Thursday, December 15, 2005

Telcos will and should not dominate content

My Dutch-Australian friend Paul Budde is driving home a point: “Telcos are arrogant on content industry", he says. "The telcos talk like they can dictate what happens with content in the triple play networks (fixed lines and mobile networks).

One of the reasons why the mobile content industry is hardly able to exploit its potential can be blamed on the primitive business model of the telcos with regard to the content providers. The content providers are being forced to relinquish almost 50 per cent of their revenues for the use of the mobile network; it should be less than 10 per cent).

The concept of broadband portals, where telecom companies want to monopolise certain content in exclusive models, is one of the examples of their dismissive and despicable attitude towards the more successful business models, which have been in use by the content providers for many a decennium (radio, TV, press, games, music, video etc.) The same disapproving attitude they convey towards clients who want to use access to content without paying twice (once for access and one more time for content).

Eventually the telcos will have to limit themselves to the distribution of services and naturally to the activities regarding the networks they use to do so.

Some observations:
- IPTV will be delivered by internet service providers and not by telcos;
- Tele-presence will be the application of the future;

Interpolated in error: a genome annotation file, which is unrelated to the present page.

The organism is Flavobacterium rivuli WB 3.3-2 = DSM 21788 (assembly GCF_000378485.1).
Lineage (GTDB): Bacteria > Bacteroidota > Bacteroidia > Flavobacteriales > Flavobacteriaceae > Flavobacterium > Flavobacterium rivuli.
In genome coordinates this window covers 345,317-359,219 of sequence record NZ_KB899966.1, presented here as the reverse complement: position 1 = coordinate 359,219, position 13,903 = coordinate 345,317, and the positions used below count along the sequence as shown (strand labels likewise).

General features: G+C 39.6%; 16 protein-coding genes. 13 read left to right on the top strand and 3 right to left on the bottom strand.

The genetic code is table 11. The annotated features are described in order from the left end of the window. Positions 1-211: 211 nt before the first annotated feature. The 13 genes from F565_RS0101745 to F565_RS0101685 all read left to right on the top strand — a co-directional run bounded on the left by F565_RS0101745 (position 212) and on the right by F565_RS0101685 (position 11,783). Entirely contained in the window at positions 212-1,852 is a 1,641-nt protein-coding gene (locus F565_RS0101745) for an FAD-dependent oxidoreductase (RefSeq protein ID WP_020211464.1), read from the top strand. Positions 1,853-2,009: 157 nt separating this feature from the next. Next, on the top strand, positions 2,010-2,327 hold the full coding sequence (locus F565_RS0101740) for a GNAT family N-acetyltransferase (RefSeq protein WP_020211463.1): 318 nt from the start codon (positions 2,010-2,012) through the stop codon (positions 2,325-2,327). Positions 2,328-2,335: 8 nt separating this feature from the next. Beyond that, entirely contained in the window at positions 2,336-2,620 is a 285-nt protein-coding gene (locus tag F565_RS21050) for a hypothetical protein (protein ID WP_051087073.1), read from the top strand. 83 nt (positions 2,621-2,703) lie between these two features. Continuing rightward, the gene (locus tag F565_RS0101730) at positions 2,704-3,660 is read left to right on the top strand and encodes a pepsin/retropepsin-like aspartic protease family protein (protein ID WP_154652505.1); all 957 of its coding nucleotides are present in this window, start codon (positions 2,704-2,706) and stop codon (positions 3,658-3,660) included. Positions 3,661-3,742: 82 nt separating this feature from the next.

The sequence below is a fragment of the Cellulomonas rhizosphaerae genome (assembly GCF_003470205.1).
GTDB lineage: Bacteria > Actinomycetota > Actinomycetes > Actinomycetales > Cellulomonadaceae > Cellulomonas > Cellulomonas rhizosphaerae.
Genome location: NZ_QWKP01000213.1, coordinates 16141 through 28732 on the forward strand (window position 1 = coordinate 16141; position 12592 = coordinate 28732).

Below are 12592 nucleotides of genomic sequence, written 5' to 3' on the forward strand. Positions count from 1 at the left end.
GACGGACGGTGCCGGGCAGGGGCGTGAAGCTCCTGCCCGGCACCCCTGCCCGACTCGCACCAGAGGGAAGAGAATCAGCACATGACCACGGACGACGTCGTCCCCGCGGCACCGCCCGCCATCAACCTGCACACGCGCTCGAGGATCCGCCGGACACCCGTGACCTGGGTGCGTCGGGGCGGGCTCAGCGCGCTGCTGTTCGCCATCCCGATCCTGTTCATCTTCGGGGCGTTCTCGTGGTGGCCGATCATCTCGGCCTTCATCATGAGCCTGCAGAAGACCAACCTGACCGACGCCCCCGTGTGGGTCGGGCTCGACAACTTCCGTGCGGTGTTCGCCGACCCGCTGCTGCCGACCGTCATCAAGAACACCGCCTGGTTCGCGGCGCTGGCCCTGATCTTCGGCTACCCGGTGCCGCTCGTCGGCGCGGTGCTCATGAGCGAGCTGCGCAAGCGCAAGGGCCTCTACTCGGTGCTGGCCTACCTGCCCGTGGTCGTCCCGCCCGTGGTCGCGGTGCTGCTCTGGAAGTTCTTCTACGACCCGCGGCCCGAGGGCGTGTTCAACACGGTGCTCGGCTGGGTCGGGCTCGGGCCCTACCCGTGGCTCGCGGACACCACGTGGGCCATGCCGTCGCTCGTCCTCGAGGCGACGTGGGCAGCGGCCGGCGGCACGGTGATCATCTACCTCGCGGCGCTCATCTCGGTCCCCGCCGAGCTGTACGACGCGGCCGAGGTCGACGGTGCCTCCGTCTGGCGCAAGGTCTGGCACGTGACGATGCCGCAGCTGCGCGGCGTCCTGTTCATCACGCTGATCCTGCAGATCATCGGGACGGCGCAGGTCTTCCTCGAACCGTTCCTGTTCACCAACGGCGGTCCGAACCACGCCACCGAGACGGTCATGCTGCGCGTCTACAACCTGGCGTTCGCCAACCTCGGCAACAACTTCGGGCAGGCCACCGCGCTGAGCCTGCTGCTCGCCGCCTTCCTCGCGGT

- Triple play is an access product;
- Triple play means access to all kind of content and services;
- Content providers will fight back;
- The industry still does not deliver proper services to clients;
- Will internet service providers acquire telcos?”

Paul takes on a lot of content questions. But his basic observation that telcos are arrogant in having clients pay twice for content, is an interesting, but not a new situation. During the Stone Age days of online, light-years before the World Wide Web, the information providers - content providers these days - were forced to be happy with a small percentage. The host – ISP these days – took the lion’s share from revenues. Especially syndicators built up a comfortable margin in this way.

I still remember that the Dutch financial daily Het Financieele Dagblad started its database service and sold it directly to Dutch clients and through syndicators to foreign users. The revenues from the syndicators were minimal. Till a new manager made his way, stopped the agreements and demanded a higher percentage. And he got it. Eventually he ended up with more than 80 per cent. And this is the way it should be.

Of course there have also been other business models. The French minitel system demanded only administration costs from the content providers. So did the Dutch videotext service Viditel (5 per cent). And presently the i-mode service demands a small percentage: the Japanese service asks for 9 per cent, while the European i-mode services demand 14 per cent. These per centages leave a substantial part of the revenues for the information provider and make him more eager to explore more services.

It is clear that the content providers should be more demanding on telcos and rather hold back on offering their services if not properly rewarded. Telcos should start to valuate content properly.


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